Sometimes you have to do things just for your own sake. You know – that kind of feel-good: reading local history (written by some priest in the 50s), sorting through the stamp collection from your childhood, trying to build a harbour crane in Lego, etc. Such good things. (OK, you can go on a spa weekend too.) I think that it usually doesn’t matter that much what you do, as long as it doesn’t lead to any definite goal.

Our time’s fixation on goals sometimes makes me sick – of course, it’s good to have goals in life, but isn’t existence bigger than that? It’s as if we were all elite track and field athletes with the Olympics in our sights; “Find your strengths, set interim goals, focus…” I try to keep everything I do open to what may happen and appear along the way. There’s no point in planning too much – nothing will turn out as planned anyway.

But I think doing things without having a ready goal is good, or more than good – it’s important! You get lost so easily. Sometimes I have to create pictures in the studio without any purpose. Drawing can easily become a boring job if everything you do has to be presented and published. I devote myself to free art, not so much to exhibit as to keep the balance in life. Don’t tip over.

It’s nice to occasionally paint a thin piece of moss that I’ve picked in the forest and give a complete thumbs up if anyone will appreciate my painting at all. It is not important, it can exist for its own sake. And it’s the same with texts. Some things should stay in the drawer (now in the hard drive), where they belong. They are not written for anyone but me.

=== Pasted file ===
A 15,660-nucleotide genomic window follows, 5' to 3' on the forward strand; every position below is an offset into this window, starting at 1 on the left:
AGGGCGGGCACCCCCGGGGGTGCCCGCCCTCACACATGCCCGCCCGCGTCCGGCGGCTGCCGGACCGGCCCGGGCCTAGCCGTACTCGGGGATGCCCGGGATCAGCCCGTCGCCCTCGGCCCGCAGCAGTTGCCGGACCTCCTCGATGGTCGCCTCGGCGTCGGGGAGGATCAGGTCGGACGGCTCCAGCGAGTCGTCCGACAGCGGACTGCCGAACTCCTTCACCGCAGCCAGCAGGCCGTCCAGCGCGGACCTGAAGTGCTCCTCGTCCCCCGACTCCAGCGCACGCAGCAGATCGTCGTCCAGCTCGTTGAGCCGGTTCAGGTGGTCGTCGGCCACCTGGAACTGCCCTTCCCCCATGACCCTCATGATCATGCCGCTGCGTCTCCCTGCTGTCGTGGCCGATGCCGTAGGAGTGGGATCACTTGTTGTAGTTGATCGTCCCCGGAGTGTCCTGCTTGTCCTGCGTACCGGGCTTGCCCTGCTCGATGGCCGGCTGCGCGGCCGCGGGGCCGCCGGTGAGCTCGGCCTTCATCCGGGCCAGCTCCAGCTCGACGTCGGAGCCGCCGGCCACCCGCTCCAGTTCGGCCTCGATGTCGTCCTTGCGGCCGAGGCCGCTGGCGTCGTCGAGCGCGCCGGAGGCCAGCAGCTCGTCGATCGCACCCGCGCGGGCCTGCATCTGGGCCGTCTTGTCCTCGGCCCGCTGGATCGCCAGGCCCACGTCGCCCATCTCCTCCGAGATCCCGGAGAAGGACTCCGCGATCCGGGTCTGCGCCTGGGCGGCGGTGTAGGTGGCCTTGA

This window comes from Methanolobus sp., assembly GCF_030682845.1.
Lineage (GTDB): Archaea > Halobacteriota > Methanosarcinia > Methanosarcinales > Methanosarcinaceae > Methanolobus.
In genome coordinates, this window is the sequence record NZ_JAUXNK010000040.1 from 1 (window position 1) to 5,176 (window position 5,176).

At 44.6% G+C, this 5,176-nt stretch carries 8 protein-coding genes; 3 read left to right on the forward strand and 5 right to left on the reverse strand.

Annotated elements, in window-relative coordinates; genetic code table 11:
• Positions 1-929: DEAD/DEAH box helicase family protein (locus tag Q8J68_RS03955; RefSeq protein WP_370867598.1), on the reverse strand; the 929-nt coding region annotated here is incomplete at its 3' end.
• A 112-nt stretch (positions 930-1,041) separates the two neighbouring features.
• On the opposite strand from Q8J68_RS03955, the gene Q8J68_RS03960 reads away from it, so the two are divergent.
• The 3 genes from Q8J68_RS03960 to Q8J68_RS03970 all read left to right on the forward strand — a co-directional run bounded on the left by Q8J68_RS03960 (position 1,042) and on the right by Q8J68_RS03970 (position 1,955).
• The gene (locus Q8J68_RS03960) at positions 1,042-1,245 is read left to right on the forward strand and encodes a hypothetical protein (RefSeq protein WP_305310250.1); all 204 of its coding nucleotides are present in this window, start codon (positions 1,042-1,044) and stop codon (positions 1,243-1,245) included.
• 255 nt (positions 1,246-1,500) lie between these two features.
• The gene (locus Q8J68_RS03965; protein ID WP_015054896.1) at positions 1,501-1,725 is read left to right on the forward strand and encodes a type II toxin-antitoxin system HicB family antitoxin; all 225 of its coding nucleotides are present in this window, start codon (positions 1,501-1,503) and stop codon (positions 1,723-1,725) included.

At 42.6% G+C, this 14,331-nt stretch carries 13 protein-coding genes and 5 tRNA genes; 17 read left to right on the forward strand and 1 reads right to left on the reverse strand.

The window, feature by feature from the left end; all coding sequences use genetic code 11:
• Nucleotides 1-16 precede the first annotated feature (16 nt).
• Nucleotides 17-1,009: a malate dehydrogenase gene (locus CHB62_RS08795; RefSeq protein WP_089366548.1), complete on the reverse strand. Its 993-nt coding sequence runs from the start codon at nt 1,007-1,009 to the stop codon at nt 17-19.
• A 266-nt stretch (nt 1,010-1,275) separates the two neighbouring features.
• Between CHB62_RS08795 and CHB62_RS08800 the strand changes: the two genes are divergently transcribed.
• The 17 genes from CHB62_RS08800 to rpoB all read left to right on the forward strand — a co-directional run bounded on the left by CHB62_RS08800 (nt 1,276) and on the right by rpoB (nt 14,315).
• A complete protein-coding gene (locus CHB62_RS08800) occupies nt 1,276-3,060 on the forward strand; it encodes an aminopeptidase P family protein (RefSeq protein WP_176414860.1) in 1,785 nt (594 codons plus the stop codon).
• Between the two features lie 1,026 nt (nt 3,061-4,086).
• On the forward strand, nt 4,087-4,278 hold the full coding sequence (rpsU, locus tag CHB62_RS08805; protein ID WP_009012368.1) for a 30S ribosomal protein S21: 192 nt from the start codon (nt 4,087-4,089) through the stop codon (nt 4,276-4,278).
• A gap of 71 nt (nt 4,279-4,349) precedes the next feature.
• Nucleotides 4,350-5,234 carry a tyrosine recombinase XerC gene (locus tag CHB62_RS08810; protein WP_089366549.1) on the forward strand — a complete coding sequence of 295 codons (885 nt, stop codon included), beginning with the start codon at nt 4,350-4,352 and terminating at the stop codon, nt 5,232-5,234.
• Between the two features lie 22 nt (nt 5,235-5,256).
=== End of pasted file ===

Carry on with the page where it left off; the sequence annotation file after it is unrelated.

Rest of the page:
I am writing a kind of family chronicle with elements of local history. It will never be published. It will be read by a few. I am writing it for my own sake and that of my loved ones. As well as for those who are dead and no longer exist. Mainly I write to write something without a goal. Possibly my goal is for it to be finished, but even that doesn’t feel particularly important. Because when is something ready?

My writing tip this week must therefore be: write something completely pointless as if you didn’t want to publish a book at all. Turn the dramaturgical curve upside down and see what happens. Set yourself free!

Mattias is an author, editor and illustrator